"You don’t have to go very far from home to experience food waste. Like inside my refrigerator…has some pretty nasty looking red cabbage, broccoli I thought I would make soup out of. And I don’t know what this mush is, could have been cilantro," she says.

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Sharon Adams sips a Purple Haze, a beet infused drink, and marvels. She’s glancing out the window of The Juice Kitchen on North Avenue off 17th Street.

“We used to walk the streets that were trouble, it would be noisy. Now it’s peaceful out there and the noise is good in here,” Adams says.

Frank Zufall, Sawyer County Record

The biggest environmental headlines of 2015 poured out of Paris late in the year as the world monitored 13 days of U.N. climate change negotiations. We also had plenty to follow in Wisconsin.

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Tia Nelson was one of thousands of people who closely observed the recent United Nation’s climate change conference in Paris. The 13-day, nonstop negotiations culminated in an international climate agreement.

Nelson’s interest runs deep, starting with the fact that she is daughter of Earth Day founder and former U.S. Senator Gaylord Nelson.

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Forty-five former Department of Natural Resources' staff and administrative heads have publicly expressed concern that the agency is not carrying out its mission of protecting Wisconsin’s environment. They took their message to the EPA in the form of letters.

In the letters, the authors list what they perceive to be the "most serious problems with the new DNR," which include:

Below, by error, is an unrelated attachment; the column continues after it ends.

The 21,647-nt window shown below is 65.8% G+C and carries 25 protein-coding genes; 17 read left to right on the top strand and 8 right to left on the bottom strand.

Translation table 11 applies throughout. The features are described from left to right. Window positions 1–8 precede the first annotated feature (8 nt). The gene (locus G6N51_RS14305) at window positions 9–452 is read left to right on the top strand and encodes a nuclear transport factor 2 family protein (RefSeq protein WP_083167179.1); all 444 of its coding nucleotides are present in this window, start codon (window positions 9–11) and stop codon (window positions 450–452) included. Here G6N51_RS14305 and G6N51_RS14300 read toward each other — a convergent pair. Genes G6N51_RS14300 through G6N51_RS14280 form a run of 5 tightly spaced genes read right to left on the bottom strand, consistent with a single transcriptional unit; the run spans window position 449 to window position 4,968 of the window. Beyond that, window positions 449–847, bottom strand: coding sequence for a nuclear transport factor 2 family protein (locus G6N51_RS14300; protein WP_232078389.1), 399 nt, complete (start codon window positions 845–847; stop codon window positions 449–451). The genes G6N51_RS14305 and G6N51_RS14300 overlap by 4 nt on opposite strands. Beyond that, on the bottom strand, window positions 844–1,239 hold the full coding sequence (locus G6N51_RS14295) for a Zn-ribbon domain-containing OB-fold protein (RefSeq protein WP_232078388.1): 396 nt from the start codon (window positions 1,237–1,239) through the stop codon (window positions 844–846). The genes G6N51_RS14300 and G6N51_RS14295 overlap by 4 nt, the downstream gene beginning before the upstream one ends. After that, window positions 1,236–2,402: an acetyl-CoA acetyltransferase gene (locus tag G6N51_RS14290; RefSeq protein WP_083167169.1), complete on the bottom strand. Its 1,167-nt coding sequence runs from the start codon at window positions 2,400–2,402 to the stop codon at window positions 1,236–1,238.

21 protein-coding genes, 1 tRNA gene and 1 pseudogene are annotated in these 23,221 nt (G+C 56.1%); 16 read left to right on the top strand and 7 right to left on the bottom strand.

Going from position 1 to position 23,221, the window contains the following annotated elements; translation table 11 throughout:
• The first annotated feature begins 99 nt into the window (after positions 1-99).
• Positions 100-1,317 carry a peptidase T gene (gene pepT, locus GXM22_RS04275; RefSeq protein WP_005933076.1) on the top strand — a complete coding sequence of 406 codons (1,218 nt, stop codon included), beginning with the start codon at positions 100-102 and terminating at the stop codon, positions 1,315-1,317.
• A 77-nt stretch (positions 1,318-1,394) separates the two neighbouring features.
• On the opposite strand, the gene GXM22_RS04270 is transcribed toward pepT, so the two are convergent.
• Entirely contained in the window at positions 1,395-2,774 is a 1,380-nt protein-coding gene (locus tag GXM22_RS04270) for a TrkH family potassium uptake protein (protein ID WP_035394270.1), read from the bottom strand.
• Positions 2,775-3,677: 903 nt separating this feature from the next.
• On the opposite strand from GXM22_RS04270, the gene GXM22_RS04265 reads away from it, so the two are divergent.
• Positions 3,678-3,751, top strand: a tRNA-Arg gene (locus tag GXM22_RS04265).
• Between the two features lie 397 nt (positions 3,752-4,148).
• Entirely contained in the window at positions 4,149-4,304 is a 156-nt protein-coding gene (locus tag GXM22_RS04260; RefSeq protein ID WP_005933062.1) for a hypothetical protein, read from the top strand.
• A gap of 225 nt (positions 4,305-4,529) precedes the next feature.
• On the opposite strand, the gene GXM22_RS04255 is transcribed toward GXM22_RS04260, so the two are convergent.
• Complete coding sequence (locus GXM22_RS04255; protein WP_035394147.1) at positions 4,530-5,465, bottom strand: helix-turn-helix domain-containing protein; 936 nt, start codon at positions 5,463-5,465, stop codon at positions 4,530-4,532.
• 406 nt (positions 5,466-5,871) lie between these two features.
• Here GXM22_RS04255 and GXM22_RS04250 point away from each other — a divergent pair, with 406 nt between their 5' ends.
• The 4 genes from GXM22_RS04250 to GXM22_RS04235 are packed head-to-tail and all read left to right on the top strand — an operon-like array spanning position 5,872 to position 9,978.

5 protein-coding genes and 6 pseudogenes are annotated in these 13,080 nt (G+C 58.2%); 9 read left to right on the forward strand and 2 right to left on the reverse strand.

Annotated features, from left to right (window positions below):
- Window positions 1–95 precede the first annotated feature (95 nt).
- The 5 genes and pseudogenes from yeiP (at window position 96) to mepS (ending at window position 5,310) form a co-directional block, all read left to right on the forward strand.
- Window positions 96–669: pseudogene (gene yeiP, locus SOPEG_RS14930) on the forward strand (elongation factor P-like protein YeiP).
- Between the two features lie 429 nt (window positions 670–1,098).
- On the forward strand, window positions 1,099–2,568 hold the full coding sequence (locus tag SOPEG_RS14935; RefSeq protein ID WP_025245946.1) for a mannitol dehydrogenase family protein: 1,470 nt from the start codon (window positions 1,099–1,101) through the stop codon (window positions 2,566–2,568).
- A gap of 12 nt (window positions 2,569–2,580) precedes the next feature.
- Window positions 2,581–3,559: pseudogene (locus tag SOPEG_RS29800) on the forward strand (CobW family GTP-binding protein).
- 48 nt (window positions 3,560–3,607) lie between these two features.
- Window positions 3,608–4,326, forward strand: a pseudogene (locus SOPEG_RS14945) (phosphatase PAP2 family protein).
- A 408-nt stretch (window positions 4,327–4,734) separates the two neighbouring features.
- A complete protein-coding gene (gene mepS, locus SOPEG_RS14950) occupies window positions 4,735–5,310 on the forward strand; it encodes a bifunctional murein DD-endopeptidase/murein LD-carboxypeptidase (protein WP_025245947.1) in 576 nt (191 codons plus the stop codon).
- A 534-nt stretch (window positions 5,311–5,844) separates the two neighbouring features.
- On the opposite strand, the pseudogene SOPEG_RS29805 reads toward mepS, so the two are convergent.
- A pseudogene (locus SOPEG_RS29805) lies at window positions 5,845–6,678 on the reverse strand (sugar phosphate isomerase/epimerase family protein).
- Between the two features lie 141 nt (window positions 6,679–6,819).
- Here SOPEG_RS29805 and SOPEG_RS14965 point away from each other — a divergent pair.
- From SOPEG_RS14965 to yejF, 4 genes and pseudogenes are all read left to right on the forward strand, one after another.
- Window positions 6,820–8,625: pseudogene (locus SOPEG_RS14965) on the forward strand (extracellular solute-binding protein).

Jamie K Johnson, flickr

The Wisconsin DNR announced Tuesday that it is pushing Waukesha’s water application forward.

The City’s deep wells are increasingly tainted by cancer-causing radium, so the utility wants to start drawing water from Lake Michigan.

The DNR has now signed off on the diversion plan and will forward it to the other Great Lakes states. Final approval requires yes votes from all eight governors.

Peter Annin attended all three DNR public hearings last August as the agency carried out its charge to scrutinize every facet of Waukesha’s application.

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Emily Belknap was selected for the 2014 Mary L. Nohl Fund Fellowship for Individual Artists, Emerging Artist category.

All of the fellows’ works are on display at INOVA (Institute of Visual Arts), UWM’s Peck School for the Arts’ contemporary art gallery and research center.

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Official delegates aren’t the only people milling about at the United Nations Climate Change Conference. NGOs and businesses are also well represented.

Clay Nester is representing Johnson Controls at the UN conference. It’s not his first; Nester attended the 2009 gathering in Copenhagen.

“We can be observers within the plenaries, but very rarely have any sort of formal role. I’ve been fortunate enough to make a couple of interventions for exactly two minutes on the role of the private sector, marketplace mechanisms, innovations, things such as that,” Nester says.